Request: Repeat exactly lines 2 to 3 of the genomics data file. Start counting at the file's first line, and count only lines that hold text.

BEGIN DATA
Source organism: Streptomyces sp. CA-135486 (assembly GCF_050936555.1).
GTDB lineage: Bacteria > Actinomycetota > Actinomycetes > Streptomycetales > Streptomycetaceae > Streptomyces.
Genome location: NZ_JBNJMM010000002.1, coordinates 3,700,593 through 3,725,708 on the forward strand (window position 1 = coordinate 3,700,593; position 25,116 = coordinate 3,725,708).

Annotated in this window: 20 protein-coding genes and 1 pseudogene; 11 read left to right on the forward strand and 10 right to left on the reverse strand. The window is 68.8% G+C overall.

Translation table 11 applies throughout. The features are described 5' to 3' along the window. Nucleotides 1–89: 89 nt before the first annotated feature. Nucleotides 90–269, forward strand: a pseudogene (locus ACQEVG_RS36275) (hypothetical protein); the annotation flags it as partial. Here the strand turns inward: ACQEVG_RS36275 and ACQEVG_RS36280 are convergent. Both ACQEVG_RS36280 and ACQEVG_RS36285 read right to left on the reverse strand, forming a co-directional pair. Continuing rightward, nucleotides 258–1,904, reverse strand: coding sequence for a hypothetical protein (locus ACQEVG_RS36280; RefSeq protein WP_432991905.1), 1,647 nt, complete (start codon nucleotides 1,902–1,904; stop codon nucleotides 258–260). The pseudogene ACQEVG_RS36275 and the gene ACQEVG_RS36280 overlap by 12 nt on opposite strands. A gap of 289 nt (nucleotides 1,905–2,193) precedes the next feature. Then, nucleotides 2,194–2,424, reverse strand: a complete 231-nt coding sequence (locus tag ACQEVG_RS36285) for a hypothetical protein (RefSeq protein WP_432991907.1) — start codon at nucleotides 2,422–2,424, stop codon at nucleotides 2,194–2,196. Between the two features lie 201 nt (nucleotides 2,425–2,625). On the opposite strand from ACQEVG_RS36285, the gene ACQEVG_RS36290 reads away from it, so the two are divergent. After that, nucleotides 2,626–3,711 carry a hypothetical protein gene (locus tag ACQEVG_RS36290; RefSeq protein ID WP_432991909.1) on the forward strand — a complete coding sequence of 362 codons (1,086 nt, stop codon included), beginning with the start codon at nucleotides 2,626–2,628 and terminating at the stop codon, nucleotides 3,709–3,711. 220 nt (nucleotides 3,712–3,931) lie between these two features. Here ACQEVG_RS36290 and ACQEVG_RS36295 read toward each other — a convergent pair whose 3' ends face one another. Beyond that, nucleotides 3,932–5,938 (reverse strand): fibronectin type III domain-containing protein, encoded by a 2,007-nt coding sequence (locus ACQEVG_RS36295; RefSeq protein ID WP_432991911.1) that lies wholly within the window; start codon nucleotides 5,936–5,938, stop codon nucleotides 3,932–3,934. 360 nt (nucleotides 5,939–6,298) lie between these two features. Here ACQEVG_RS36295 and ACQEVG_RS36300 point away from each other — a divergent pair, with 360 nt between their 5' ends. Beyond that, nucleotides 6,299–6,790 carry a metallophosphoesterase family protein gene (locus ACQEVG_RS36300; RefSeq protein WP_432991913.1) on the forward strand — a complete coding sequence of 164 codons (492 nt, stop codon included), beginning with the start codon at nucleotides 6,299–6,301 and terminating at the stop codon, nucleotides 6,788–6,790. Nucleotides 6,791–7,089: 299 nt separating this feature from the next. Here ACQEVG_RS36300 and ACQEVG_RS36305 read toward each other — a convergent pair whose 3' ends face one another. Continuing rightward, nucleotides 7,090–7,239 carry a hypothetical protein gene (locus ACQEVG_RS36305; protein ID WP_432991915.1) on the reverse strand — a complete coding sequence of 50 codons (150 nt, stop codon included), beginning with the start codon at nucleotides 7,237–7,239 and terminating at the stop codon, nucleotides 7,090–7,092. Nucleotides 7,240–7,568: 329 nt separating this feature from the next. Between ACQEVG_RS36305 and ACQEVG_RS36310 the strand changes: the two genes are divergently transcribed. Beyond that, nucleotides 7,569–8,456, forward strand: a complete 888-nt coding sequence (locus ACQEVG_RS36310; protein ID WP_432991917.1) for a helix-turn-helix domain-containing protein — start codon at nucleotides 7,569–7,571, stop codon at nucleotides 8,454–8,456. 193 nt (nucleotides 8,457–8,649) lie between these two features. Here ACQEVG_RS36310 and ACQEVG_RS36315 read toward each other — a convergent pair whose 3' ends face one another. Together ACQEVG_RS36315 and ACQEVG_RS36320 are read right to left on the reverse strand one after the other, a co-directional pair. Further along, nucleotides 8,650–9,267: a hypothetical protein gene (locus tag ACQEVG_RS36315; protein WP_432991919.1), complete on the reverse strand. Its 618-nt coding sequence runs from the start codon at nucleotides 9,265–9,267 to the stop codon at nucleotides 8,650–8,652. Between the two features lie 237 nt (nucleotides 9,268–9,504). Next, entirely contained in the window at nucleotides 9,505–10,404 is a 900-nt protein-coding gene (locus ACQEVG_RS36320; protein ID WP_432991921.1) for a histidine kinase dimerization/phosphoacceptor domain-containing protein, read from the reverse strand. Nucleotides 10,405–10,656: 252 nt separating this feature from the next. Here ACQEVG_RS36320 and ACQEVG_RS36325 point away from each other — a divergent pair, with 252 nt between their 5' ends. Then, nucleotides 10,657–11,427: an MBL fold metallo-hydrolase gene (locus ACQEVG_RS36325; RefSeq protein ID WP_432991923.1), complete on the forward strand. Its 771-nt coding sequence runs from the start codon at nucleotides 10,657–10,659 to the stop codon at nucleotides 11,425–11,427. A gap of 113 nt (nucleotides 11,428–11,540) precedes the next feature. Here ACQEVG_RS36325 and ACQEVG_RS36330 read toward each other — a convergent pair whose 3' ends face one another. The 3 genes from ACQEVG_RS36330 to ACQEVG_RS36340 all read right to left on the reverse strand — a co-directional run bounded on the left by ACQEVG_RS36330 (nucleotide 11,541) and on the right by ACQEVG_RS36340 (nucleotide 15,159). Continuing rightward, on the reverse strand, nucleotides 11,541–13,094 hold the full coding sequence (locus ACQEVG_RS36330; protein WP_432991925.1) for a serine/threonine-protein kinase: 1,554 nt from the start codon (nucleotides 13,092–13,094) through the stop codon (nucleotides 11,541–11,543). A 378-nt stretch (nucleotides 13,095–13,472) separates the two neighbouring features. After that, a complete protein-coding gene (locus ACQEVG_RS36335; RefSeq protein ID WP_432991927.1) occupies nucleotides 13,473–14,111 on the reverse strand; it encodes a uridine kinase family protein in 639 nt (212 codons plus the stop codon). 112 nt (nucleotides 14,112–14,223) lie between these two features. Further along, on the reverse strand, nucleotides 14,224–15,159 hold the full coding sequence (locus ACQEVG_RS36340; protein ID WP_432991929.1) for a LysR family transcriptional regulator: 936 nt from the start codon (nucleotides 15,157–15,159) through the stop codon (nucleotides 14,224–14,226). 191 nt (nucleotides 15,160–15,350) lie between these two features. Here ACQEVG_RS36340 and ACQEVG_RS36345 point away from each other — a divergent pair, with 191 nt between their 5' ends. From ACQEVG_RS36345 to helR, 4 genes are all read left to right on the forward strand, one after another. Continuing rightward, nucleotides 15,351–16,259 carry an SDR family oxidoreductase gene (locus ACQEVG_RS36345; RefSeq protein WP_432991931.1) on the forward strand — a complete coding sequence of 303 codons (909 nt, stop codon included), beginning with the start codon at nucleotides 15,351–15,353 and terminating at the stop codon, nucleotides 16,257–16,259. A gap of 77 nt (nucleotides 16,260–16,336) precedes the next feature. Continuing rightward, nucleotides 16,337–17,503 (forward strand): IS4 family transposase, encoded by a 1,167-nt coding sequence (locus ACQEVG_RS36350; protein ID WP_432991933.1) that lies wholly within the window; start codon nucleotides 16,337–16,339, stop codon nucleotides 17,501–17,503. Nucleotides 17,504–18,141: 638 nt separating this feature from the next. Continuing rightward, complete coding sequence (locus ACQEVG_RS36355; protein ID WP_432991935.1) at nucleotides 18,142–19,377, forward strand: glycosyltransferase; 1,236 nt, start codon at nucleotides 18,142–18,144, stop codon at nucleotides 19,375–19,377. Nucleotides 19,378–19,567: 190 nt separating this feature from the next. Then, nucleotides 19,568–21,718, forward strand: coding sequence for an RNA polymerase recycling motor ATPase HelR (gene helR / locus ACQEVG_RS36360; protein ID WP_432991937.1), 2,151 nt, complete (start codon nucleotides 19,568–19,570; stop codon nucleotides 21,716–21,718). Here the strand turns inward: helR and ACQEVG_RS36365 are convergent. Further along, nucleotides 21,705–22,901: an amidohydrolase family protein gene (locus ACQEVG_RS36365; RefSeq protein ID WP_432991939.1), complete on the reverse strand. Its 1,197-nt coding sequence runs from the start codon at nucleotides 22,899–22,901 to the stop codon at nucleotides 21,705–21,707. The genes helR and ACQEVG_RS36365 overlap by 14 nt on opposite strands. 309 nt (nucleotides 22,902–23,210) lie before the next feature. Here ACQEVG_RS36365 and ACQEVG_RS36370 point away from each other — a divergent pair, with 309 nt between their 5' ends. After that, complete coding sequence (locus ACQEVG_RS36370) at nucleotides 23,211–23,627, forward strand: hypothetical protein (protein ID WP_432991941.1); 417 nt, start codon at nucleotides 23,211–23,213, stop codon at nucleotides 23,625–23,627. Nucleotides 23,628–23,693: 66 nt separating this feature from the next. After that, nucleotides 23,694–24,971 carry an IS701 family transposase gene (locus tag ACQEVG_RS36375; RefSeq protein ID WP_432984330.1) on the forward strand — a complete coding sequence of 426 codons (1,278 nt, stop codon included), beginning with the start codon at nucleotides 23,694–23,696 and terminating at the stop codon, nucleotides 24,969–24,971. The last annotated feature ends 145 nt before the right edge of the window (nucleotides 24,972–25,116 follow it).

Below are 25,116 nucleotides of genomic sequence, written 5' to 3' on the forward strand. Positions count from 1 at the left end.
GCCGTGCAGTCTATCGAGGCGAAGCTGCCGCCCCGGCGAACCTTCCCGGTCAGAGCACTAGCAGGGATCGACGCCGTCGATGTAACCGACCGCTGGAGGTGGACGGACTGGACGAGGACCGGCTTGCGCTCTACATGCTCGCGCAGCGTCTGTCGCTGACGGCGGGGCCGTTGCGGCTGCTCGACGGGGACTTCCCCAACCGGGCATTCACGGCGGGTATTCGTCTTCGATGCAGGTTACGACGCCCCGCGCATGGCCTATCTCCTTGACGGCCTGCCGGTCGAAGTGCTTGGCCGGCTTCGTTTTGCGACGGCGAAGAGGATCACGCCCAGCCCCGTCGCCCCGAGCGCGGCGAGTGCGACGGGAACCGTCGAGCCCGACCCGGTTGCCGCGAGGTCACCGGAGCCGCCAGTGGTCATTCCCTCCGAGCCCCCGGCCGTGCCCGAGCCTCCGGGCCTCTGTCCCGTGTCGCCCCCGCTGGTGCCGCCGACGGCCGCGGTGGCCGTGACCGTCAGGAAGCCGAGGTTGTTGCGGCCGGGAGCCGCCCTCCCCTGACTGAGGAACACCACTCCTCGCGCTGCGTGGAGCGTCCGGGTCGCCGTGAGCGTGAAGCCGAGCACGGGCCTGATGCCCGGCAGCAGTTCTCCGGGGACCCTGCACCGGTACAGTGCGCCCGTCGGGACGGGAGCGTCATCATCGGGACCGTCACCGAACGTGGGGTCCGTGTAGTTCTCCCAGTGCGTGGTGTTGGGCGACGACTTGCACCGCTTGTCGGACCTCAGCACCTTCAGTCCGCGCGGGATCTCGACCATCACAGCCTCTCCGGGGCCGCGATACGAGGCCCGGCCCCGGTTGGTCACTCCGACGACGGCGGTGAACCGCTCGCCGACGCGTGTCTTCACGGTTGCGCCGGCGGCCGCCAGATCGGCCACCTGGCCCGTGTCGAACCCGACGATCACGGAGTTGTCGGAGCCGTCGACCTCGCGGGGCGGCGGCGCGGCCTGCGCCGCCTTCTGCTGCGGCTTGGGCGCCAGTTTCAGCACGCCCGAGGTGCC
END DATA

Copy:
GTDB lineage: Bacteria > Actinomycetota > Actinomycetes > Streptomycetales > Streptomycetaceae > Streptomyces.
Genome location: NZ_JBNJMM010000002.1, coordinates 3,700,593 through 3,725,708 on the forward strand (window position 1 = coordinate 3,700,593; position 25,116 = coordinate 3,725,708).